Published in Petroleum Transactions, AIME, Volume 219, 1960, pages 386–389.

Abstract

The Standing-Katz method for predicting liquid densities of reservoir fluids has been tested using experimental data of 154 bottom-hole or recombined reservoir fluid samples. New pressure- and temperature-correction curves for the Standing-Katz type correction are presented which improve the accuracy of prediction.

Introduction

The present study was undertaken to investigate the known methods of determining liquid densities and to select one of them which might yield a better correlation if additional data were employed. An appropriate correlation would incorporate the following characteristics:

  1. ease of handling in the computations,

  2. results within engineering accuracy and

  3. data easily accessible.

After careful investigation of the different methods, the Standing-Katz correlation appeared to have these characteristics. The Standing-Katz correlation for liquid densities of hydrocarbon systems is based upon limited data. The original work, which employs apparent densities for methane and ethane, was based on data of 15 saturated crude oils in equilibrium with natural gas. Therefore, if test of the correlation using additional experimental data would serve either to validate the Standing-Katz correlation or to form a basis for corrections if such were necessary.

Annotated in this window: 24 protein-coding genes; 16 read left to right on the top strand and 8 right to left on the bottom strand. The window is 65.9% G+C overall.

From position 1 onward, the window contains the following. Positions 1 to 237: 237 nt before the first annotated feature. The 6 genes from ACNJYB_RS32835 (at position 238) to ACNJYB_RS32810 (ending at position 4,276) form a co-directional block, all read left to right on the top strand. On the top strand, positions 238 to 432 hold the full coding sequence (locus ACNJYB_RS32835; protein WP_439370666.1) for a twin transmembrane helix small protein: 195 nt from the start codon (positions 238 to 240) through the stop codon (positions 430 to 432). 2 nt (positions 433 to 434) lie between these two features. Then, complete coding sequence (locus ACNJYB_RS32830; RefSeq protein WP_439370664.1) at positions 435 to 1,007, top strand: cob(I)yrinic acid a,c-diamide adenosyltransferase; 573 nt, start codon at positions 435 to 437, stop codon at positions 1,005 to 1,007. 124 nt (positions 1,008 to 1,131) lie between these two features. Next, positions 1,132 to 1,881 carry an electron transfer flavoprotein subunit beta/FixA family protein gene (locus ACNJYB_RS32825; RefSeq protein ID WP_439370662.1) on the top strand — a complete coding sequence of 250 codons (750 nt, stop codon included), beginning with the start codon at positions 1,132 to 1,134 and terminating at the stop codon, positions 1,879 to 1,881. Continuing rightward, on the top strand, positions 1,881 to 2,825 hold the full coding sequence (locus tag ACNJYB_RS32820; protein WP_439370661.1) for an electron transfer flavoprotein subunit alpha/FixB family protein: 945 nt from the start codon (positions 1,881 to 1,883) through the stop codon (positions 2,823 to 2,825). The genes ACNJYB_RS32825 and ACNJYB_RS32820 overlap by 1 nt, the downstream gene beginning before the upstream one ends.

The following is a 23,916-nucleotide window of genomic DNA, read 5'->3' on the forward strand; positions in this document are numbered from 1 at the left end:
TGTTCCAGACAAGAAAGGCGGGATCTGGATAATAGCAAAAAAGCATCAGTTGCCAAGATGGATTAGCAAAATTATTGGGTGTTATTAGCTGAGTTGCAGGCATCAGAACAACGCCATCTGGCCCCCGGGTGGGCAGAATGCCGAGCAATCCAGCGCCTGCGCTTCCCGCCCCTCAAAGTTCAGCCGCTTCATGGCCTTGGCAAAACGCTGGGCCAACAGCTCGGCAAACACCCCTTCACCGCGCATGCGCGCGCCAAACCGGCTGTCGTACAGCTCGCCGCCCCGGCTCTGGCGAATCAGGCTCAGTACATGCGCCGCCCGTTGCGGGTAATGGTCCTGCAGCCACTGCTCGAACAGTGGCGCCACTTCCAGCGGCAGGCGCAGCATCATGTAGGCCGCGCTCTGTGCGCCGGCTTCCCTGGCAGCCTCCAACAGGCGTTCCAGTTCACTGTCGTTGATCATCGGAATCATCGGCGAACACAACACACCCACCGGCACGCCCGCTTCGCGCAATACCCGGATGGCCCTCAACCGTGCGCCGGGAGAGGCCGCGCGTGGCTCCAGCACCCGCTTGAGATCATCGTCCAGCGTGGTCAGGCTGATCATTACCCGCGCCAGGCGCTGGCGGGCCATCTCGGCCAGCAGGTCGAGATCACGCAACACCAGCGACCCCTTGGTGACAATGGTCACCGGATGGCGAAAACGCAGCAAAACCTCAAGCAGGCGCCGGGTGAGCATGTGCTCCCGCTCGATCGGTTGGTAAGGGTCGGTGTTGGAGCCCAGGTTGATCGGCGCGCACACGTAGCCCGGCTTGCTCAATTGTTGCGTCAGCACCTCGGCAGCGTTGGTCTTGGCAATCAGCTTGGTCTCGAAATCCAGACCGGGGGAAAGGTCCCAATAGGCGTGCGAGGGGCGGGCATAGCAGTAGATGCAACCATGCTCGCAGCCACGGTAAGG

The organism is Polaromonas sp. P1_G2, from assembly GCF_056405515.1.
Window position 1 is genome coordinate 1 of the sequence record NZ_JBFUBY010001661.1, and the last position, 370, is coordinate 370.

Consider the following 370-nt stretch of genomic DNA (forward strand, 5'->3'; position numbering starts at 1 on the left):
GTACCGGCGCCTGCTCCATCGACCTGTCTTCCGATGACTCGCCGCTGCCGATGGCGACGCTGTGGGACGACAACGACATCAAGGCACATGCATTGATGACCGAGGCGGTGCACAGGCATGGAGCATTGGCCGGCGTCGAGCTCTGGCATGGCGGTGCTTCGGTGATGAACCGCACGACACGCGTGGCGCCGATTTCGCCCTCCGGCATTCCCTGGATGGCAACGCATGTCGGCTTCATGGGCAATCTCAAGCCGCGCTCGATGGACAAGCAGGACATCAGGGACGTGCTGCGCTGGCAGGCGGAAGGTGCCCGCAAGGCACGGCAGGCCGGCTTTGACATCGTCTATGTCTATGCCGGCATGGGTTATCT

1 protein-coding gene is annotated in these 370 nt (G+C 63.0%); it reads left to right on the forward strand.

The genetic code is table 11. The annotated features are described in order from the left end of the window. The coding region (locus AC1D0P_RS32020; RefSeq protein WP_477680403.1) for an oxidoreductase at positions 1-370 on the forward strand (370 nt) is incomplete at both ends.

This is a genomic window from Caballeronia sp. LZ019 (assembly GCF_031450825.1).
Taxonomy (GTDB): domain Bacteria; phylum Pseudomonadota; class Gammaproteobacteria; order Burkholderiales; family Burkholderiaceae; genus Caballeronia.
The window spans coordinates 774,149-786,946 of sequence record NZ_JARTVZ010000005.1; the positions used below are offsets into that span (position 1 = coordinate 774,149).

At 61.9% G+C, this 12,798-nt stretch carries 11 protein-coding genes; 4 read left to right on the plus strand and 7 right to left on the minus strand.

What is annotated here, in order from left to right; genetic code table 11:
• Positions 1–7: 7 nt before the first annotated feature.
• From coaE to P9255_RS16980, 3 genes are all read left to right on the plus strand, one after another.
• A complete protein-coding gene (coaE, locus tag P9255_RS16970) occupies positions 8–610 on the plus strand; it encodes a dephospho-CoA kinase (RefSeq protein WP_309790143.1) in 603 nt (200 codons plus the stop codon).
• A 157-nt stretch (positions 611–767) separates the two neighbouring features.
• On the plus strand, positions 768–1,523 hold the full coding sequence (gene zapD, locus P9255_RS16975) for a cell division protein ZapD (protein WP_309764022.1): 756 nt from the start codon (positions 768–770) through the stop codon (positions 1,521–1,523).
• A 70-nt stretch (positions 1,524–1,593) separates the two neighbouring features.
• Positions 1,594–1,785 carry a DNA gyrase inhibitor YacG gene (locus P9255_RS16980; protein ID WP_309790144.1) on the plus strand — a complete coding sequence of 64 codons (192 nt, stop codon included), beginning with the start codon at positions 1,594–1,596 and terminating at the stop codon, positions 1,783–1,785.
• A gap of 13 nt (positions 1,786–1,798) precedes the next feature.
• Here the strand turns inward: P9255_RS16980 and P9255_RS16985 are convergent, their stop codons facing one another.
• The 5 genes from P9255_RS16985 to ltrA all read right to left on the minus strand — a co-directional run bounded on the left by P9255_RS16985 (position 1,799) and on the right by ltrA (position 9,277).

Procedure and Graphical Solution

The data of 154 bottom-hole or recombined reservoir fluid samples were employed to calculate the densities at 14.7 psia and 60 degrees F by the method described in Table 1. Volume contributions for methane and ethane were assigned from the pseudo liquid density plot (Fig. 1), but volume contributions for N2, CO2 and H2S were not considered. The densities computed at reference conditions of 14.7 psia and 60 degrees F were then elevated to their respective temperatures and pressures by the use of the correction curves proposed by Standing. The percentage differences between the experimental values and the calculated values were determined: these samples were grouped into temperature, pressure and density ranges to determine a possible trend. It appeared that, at temperatures above 160 degrees F, the calculated density values were consistently larger than the experimental density values; however, no obvious trend was found for the density and pressure ranges.

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